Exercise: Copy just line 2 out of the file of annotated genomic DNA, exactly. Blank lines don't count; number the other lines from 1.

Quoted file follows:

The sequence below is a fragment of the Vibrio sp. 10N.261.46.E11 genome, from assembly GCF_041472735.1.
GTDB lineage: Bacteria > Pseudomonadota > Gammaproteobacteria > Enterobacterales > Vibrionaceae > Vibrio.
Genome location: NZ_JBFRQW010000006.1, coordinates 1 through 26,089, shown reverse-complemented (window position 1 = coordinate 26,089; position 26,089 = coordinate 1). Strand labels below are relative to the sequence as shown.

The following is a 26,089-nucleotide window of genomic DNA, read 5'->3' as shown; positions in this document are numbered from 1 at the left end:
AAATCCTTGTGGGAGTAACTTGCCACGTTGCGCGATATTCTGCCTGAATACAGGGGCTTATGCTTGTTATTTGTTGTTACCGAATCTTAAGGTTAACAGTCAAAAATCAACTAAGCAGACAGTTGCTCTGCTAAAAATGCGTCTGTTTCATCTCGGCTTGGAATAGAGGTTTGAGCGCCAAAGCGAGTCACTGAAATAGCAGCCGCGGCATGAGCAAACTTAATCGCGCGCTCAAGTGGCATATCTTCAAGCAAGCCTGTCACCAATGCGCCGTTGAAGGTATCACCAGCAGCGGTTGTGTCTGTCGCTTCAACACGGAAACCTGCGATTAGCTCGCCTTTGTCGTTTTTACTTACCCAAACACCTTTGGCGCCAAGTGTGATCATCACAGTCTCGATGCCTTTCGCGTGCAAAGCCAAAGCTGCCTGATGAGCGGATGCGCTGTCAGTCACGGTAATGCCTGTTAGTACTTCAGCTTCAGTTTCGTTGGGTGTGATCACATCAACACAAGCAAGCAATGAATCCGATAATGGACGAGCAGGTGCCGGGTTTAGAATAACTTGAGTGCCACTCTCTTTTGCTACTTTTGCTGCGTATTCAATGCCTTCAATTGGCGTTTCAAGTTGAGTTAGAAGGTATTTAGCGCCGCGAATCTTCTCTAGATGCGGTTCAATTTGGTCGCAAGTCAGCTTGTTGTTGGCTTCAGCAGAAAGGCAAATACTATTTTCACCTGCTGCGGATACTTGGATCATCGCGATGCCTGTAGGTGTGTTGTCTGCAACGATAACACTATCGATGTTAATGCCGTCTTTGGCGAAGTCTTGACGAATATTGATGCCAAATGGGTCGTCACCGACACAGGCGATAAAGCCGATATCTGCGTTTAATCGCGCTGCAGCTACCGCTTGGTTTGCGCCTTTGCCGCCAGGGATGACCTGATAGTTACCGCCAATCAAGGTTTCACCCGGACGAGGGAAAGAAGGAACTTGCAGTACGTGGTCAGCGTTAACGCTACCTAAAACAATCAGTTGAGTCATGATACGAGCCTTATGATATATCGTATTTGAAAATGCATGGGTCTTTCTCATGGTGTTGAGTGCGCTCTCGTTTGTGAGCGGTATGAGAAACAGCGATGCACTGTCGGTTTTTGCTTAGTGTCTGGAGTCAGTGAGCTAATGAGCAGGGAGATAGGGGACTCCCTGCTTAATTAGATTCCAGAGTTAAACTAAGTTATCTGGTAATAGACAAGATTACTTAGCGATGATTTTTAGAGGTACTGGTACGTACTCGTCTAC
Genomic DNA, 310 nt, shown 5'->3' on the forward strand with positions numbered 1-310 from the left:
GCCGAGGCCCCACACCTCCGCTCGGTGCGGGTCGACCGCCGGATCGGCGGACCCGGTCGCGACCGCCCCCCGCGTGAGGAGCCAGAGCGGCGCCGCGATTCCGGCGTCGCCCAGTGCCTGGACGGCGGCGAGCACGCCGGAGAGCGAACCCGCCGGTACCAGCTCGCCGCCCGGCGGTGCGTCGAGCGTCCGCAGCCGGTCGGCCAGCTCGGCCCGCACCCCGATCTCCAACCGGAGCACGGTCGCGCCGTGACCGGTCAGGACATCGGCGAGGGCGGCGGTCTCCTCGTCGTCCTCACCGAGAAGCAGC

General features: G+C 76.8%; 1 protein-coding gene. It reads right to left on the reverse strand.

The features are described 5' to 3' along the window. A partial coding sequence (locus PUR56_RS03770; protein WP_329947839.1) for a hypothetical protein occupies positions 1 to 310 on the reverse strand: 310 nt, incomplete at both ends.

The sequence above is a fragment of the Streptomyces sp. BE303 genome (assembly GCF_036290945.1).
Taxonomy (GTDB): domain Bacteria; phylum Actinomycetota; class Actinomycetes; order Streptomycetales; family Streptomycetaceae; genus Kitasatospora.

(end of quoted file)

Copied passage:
GTDB lineage: Bacteria > Pseudomonadota > Gammaproteobacteria > Enterobacterales > Vibrionaceae > Vibrio.